Monday, 10 February 2020
Trade Support Loans Amendment (Improving Administration) Bill 2019; Second Reading
I rise in the House today to speak in support of the Trade Support Loans Amendment (Improving Administration) Bill 2019. The coalition government is committed to ensuring Australians have the right skills for the workforce of today and tomorrow. The changes in this bill play an important role in reducing the administrative burden on Australian apprentices and the Australian Apprenticeship Support Network providers.
In my electorate of Bonner there are more than 17,000 small and medium businesses, many who support and rely on the work of young apprentices who are starting their careers. Thanks to the coalition government's commitment to job creation we are helping many of these small businesses, with $1.1 billion to fund employer incentives and support apprentices—a very worthwhile program. We want to see Australia's apprentices successfully complete their apprenticeships and go on and build fulfilling and exciting careers. Starting an apprenticeship can be tough. The financial cost of buying tools, equipment and vehicles, on top of living costs, can put a financial strain on young people and can seem like a lot to take on.
In July 2014 the Australian government introduced trade support loans to help ease the financial burden on young apprentices starting out and help them succeed. The loans provide up to $21,078 over four years to eligible apprentices to assist them with the cost of living and learning while undertaking their training. During the 2018-19 financial year, the Trade Support Loans program provided financial support to 55,998 Australian apprentices. These loans are normally repaid through the Australian taxation system once a former apprentice's income reaches the minimum repayment income threshold.
Payments are managed by the Australian Apprenticeship Support Network, AASN, providers. While in receipt of a trade support loan, an apprentice must notify their provider of any change in their circumstances that may impact on their eligibility. This could include an apprentice changing employers or suspending their apprenticeship. Where a payment is made and the apprentice has not notified their provider of the change, the apprentice may incur an overpayment debt to the Commonwealth, which needs to be repaid immediately. This trade support loan amendment bill will allow offsetting arrangements to be implemented where the apprentice is eligible to receive trade support loan instalments in the future. Future instalments are reduced by the instalment amounts already received in error until the debt is fully remedied.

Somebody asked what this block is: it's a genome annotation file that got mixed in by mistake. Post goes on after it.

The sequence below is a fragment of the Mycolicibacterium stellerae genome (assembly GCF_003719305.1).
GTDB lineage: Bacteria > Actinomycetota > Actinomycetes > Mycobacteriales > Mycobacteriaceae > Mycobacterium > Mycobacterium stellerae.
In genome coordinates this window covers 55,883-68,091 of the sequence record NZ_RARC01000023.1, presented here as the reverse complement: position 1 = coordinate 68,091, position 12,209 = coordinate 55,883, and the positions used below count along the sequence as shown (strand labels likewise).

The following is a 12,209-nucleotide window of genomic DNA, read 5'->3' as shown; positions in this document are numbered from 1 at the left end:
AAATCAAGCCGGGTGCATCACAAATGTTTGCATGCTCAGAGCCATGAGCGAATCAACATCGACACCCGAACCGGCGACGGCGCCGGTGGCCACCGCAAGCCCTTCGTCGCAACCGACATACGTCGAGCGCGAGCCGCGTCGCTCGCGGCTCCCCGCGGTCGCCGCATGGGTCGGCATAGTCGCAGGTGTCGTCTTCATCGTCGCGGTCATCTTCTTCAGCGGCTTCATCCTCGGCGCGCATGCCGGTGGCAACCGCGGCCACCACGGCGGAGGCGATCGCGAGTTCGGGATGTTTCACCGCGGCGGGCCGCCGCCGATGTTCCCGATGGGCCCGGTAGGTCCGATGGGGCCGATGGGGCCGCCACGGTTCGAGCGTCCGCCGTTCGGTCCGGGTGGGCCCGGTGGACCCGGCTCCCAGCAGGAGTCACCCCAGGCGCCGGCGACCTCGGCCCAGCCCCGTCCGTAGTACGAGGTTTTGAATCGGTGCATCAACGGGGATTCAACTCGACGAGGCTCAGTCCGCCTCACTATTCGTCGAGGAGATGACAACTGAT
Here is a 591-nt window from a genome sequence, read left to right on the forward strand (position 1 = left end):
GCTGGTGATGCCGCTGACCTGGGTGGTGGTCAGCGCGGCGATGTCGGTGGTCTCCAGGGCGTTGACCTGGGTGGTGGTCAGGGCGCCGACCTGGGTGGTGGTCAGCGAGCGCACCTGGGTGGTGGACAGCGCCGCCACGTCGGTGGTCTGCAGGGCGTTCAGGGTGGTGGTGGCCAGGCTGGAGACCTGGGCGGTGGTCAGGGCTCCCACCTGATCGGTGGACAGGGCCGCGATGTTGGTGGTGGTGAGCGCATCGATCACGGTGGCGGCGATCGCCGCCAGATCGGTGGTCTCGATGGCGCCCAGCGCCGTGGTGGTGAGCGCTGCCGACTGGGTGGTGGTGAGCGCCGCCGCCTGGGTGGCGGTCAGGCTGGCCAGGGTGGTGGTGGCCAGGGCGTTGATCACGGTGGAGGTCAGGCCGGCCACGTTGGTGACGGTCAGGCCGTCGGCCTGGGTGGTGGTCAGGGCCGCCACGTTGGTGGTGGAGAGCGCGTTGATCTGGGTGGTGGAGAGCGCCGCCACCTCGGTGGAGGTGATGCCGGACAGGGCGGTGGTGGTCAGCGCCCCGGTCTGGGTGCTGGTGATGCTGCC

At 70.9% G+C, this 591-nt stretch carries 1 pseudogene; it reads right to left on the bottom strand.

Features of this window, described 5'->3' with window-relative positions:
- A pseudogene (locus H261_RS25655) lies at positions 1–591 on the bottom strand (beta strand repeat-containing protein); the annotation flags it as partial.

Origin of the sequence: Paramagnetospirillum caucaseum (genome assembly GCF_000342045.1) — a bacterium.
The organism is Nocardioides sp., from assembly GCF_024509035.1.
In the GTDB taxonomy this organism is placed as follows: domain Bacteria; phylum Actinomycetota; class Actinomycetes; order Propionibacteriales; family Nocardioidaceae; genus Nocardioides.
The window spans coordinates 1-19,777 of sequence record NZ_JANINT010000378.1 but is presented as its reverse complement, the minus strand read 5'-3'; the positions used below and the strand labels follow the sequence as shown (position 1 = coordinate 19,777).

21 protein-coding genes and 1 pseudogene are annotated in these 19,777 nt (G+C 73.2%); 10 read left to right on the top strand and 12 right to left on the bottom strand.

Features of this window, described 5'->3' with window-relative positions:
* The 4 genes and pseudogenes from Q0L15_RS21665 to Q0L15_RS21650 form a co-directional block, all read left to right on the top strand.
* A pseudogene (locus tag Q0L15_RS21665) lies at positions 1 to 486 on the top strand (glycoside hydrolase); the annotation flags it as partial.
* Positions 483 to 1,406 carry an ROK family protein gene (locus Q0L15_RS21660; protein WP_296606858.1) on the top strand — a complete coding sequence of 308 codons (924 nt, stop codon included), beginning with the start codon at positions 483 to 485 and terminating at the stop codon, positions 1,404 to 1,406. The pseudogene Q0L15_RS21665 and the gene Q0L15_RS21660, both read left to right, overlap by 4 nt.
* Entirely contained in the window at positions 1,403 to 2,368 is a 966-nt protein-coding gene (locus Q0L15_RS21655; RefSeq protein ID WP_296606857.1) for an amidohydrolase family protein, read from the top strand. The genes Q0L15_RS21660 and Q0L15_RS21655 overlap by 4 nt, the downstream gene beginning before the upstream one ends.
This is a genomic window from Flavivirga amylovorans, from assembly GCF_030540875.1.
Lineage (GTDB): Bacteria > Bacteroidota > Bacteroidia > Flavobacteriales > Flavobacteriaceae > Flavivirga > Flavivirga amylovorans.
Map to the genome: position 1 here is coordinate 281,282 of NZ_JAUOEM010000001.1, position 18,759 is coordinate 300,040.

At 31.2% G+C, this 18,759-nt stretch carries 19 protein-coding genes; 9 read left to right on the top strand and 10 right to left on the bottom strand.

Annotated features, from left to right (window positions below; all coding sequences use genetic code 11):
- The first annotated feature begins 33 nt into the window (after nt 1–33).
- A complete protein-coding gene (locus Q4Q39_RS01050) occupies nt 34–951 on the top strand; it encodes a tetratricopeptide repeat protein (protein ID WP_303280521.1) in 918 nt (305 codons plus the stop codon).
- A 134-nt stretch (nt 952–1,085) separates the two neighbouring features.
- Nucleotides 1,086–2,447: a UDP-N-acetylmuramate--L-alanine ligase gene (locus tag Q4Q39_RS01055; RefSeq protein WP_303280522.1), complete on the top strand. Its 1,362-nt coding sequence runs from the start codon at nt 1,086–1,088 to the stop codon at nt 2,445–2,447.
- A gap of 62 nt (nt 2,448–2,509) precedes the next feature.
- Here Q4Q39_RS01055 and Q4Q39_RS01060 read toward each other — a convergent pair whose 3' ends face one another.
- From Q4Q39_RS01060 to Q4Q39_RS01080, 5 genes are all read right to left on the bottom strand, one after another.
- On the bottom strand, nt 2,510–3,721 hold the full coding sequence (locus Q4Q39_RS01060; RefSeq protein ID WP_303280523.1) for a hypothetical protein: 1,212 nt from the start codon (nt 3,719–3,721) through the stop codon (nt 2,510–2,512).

While in receipt of a trade support loan, Australian apprentices are also required to inform the secretary if their address or circumstances change. Currently, apprentices must notify of a change of address within 14 days. This bill allows notification to occur after 14 days. Currently, apprentices must notify a change of circumstances within seven days, but this bill allows notification to occur within 14 days. These changes will, importantly, reduce the administrative burden on Australian apprentices and Australian Apprenticeship Support Network providers.
Time and time again, our government has committed to reducing the red tape and making conditions easier for Australians to undergo skills training, apprenticeships or study. The coalition government wants to equip Australians with the skills that they need for good, secure jobs and to reduce the red tape burden. This bill supports both these goals and it has my full support. I commend this bill to the House.